As with the previous longer workflow, the flow in workflow is important. For effective results, do all of the above quickly. Any wait between collecting extracts from documents and writing means the broader context (information that you haven’t copied and pasted, but will be in your mind), is likely to fade.

Bonus: searching Google Scholar from your Mac

I use the excellent Alfred application for quick keyboard control of my computer. A custom search allows me to search Google Scholar from Alfred, by typing ‘scholar’ followed by the search term.

Custom search for Google Scholar using the Alfred MacOS application

Here is how custom searches work, and here is my custom search (if you have Alfred installed, clicking this should import to your library).

(Image credit)

Categories
Universities

Revisiting resilience

This post originally appeared on the Yorkshire Universities website.

Unsurprisingly, a huge amount is being written about the coronavirus crisis. Publications are shifting their entire focus onto the pandemic (‘there is only one story in the world right now’, says WIRED magazine). There has been an explosion of academic publications on the virus, with peer review processes struggling to keep up.

In parallel, we’ve been looking through previous writing to find clues on how to deal with the crisis, and whether the warning signs were there. In 2015, Bill Gates explained how we are not ready for a future epidemic. In 2007, scientists in Hong Kong wrote a scarily prescient paper on coronaviruses, describing with great accuracy the ‘time bomb’ that went off in late 2019 in Wuhan, China.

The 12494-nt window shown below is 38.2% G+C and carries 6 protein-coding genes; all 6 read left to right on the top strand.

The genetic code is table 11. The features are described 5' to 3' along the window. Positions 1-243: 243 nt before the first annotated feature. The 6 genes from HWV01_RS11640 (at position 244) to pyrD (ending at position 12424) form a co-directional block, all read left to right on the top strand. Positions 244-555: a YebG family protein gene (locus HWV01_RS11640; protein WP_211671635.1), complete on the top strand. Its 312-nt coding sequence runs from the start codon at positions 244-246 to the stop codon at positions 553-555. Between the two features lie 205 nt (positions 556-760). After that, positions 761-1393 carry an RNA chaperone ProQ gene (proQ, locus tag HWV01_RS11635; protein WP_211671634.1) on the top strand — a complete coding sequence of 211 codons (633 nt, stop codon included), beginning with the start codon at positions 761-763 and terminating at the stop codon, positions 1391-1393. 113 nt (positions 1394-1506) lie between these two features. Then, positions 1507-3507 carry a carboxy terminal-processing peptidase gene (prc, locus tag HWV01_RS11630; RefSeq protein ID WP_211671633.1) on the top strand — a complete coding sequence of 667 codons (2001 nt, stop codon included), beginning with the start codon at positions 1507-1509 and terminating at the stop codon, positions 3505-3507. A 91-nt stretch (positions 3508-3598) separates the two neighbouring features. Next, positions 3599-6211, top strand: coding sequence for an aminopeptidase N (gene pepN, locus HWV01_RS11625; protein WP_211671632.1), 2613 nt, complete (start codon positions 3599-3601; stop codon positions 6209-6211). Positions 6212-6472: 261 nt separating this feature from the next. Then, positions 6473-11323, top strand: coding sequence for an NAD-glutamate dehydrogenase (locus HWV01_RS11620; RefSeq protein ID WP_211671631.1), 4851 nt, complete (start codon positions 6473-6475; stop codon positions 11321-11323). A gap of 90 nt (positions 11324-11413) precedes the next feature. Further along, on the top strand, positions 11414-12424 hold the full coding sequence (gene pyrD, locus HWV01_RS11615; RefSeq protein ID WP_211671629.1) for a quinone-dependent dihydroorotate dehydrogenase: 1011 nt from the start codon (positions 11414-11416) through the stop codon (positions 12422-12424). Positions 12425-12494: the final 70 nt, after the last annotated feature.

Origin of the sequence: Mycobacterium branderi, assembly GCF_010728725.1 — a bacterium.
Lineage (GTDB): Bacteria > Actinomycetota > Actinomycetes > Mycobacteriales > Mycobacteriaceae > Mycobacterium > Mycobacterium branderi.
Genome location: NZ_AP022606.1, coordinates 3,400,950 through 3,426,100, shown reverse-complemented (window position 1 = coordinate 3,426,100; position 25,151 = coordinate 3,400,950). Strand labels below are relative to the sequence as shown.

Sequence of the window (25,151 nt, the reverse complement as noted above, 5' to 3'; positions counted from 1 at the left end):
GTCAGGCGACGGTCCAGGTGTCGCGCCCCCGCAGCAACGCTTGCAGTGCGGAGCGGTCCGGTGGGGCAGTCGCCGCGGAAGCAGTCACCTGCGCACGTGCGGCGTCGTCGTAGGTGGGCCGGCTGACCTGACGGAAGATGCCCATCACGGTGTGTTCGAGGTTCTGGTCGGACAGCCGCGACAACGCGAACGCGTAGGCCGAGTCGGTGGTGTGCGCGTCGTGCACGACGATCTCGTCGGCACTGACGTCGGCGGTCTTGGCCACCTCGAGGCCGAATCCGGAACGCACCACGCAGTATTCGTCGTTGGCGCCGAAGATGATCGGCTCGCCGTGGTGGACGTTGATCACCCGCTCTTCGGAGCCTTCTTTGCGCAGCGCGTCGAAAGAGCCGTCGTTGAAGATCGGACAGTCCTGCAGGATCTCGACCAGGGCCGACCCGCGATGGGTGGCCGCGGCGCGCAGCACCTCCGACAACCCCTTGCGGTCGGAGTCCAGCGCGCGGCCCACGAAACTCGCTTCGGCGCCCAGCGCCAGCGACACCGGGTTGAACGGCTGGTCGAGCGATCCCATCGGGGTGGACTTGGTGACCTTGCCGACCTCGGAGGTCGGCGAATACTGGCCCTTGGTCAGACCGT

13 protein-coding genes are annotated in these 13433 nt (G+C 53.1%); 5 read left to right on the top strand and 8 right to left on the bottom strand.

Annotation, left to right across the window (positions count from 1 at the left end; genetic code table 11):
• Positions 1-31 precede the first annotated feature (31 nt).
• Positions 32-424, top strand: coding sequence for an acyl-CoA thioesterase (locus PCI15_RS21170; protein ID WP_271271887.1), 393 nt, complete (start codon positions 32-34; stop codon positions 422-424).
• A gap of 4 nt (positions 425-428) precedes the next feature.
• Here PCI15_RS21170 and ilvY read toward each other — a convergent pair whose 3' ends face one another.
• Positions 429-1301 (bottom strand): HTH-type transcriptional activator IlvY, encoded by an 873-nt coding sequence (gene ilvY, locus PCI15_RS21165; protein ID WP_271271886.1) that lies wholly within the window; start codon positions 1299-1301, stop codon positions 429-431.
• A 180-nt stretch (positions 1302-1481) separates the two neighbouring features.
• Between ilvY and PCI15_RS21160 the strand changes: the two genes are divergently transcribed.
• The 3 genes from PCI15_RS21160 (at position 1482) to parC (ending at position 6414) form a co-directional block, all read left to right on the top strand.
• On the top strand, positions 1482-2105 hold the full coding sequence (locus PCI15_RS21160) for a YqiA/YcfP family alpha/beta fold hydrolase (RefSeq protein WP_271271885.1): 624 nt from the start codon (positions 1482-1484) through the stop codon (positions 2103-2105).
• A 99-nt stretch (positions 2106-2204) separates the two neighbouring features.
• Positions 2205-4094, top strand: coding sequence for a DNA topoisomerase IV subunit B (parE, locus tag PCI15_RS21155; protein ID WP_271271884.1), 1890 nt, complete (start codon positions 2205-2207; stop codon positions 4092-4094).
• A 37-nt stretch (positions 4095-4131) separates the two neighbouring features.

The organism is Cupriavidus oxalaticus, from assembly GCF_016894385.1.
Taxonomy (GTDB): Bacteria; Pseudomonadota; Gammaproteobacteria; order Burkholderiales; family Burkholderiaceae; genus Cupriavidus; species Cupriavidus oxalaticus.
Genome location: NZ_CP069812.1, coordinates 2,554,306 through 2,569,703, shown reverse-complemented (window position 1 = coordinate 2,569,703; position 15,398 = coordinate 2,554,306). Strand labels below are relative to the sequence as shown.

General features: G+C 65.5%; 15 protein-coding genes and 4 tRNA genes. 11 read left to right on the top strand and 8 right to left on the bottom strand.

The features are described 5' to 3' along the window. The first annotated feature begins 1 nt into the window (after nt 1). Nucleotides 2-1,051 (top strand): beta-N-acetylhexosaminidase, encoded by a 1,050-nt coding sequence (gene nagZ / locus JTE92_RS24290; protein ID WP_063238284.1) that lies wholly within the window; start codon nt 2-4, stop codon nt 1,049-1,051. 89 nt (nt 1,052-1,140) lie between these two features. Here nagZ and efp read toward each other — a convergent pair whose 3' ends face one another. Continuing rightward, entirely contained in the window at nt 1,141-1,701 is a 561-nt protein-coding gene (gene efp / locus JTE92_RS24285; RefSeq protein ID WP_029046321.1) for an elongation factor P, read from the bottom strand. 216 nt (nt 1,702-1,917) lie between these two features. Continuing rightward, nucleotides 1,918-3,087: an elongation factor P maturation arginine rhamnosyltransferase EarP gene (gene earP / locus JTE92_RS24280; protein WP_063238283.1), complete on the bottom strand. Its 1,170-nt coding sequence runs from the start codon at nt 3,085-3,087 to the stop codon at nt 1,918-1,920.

One idea I’m revisiting is resilience. There are two sides to the concept. The first is empowering: a resilient place returns to normal as quickly as possible after a shock or a disturbance. Such places are flexible and adaptable, learn from previous crises, prioritise skills training, have inclusive societies, encourage innovation, develop diverse industries, and promote clear and transparent leadership. Although the terminology differs, policies around devolution and decentralisation to cities and regions have many of the same aims.

The other side is less rosy. As the concept gained traction in the early 2010s, cities in particular came under pressure to demonstrate their resilience. Leaders shouldered growing responsibilities for their city to tick the latest urban and regional policy boxes – to be sustainable, smart and resilient. However, as Lawrence Vale has written, ‘uneven resilience threatens the ability of cities as a whole to function economically, socially and politically’. Boosting resilience at a local level requires substantial resources and reliable support over long periods of time. Programmes to encourage resilience around the world have proven to be less than resilient themselves.

Shifting the power to tackle local issues and to respond to wider challenges from nations to regions is welcome. But if only responsibility is transferred, without accompanying resources where local institutional capacity and capability is limited, it is unlikely resilience – or devolution – will be successful. As we gradually turn to the economic recovery in the coming months, as government policies to ‘level up’ the regions return to the agenda, and as we consider how to prepare for future crises, it is worth revisiting the literature on resilience.

Photo by Alex Kim on Unsplash